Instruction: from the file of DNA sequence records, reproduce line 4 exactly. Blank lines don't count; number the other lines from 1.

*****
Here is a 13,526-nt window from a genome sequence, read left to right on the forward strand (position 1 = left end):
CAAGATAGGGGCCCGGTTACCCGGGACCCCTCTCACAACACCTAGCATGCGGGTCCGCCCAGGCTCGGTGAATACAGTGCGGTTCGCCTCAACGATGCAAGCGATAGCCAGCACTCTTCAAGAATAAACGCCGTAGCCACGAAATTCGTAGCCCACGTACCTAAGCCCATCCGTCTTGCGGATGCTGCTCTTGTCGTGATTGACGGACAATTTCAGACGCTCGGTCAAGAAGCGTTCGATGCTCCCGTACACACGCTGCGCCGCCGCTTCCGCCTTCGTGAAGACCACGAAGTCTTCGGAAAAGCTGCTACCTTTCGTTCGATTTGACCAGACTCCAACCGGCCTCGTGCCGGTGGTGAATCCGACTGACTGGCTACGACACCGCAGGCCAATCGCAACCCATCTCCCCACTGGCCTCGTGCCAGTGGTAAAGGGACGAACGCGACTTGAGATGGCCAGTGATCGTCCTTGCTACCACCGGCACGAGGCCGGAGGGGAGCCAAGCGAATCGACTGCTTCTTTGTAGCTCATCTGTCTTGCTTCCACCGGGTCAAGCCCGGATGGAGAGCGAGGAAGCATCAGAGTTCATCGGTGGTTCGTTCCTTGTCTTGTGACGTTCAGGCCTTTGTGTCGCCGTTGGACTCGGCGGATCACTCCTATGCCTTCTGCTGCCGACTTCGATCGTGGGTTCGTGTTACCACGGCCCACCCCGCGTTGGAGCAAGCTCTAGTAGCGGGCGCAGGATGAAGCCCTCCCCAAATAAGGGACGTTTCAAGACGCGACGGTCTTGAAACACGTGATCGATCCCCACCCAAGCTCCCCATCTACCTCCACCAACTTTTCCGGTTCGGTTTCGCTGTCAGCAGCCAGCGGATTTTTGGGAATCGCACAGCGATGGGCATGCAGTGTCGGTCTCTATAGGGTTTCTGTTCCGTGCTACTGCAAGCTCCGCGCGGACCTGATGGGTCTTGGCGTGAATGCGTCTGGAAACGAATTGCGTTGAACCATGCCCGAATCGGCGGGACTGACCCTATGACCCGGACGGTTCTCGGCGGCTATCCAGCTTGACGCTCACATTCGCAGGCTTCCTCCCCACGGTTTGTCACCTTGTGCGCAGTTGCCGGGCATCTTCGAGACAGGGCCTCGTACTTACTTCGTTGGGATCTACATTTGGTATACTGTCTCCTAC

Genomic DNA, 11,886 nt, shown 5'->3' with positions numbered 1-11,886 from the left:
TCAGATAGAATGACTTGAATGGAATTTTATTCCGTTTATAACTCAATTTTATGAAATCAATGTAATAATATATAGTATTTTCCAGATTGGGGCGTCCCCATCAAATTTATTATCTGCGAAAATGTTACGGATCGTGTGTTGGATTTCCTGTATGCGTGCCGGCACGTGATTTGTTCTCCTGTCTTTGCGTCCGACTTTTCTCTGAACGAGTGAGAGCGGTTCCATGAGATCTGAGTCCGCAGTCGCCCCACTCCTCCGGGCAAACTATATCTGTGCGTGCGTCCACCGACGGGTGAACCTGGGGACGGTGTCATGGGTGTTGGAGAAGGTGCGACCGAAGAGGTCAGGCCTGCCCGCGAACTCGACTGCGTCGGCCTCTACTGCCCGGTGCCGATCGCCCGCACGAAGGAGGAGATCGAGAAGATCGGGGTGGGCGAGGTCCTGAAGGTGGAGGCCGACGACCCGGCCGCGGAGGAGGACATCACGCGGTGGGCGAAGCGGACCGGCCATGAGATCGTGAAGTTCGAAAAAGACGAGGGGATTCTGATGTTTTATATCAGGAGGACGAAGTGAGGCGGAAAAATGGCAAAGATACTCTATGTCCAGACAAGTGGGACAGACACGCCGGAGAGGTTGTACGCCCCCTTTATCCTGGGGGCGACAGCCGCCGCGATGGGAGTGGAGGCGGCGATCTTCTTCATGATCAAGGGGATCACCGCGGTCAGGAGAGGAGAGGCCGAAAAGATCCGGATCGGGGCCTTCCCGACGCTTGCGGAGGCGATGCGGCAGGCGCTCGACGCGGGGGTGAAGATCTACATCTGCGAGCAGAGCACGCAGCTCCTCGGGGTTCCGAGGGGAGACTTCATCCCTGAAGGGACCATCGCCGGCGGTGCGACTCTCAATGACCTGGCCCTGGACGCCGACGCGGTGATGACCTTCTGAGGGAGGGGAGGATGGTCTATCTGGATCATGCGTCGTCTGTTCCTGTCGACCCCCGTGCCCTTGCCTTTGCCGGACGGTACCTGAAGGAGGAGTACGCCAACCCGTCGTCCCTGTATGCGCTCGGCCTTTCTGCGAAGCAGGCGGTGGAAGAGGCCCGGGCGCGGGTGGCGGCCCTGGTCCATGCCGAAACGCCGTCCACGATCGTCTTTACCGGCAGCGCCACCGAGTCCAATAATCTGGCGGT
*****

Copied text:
TCAGATAGAATGACTTGAATGGAATTTTATTCCGTTTATAACTCAATTTTATGAAATCAATGTAATAATATATAGTATTTTCCAGATTGGGGCGTCCCCATCAAATTTATTATCTGCGAAAATGTTACGGATCGTGTGTTGGATTTCCTGTATGCGTGCCGGCACGTGATTTGTTCTCCTGTCTTTGCGTCCGACTTTTCTCTGAACGAGTGAGAGCGGTTCCATGAGATCTGAGTCCGCAGTCGCCCCACTCCTCCGGGCAAACTATATCTGTGCGTGCGTCCACCGACGGGTGAACCTGGGGACGGTGTCATGGGTGTTGGAGAAGGTGCGACCGAAGAGGTCAGGCCTGCCCGCGAACTCGACTGCGTCGGCCTCTACTGCCCGGTGCCGATCGCCCGCACGAAGGAGGAGATCGAGAAGATCGGGGTGGGCGAGGTCCTGAAGGTGGAGGCCGACGACCCGGCCGCGGAGGAGGACATCACGCGGTGGGCGAAGCGGACCGGCCATGAGATCGTGAAGTTCGAAAAAGACGAGGGGATTCTGATGTTTTATATCAGGAGGACGAAGTGAGGCGGAAAAATGGCAAAGATACTCTATGTCCAGACAAGTGGGACAGACACGCCGGAGAGGTTGTACGCCCCCTTTATCCTGGGGGCGACAGCCGCCGCGATGGGAGTGGAGGCGGCGATCTTCTTCATGATCAAGGGGATCACCGCGGTCAGGAGAGGAGAGGCCGAAAAGATCCGGATCGGGGCCTTCCCGACGCTTGCGGAGGCGATGCGGCAGGCGCTCGACGCGGGGGTGAAGATCTACATCTGCGAGCAGAGCACGCAGCTCCTCGGGGTTCCGAGGGGAGACTTCATCCCTGAAGGGACCATCGCCGGCGGTGCGACTCTCAATGACCTGGCCCTGGACGCCGACGCGGTGATGACCTTCTGAGGGAGGGGAGGATGGTCTATCTGGATCATGCGTCGTCTGTTCCTGTCGACCCCCGTGCCCTTGCCTTTGCCGGACGGTACCTGAAGGAGGAGTACGCCAACCCGTCGTCCCTGTATGCGCTCGGCCTTTCTGCGAAGCAGGCGGTGGAAGAGGCCCGGGCGCGGGTGGCGGCCCTGGTCCATGCCGAAACGCCGTCCACGATCGTCTTTACCGGCAGCGCCACCGAGTCCAATAATCTGGCGGT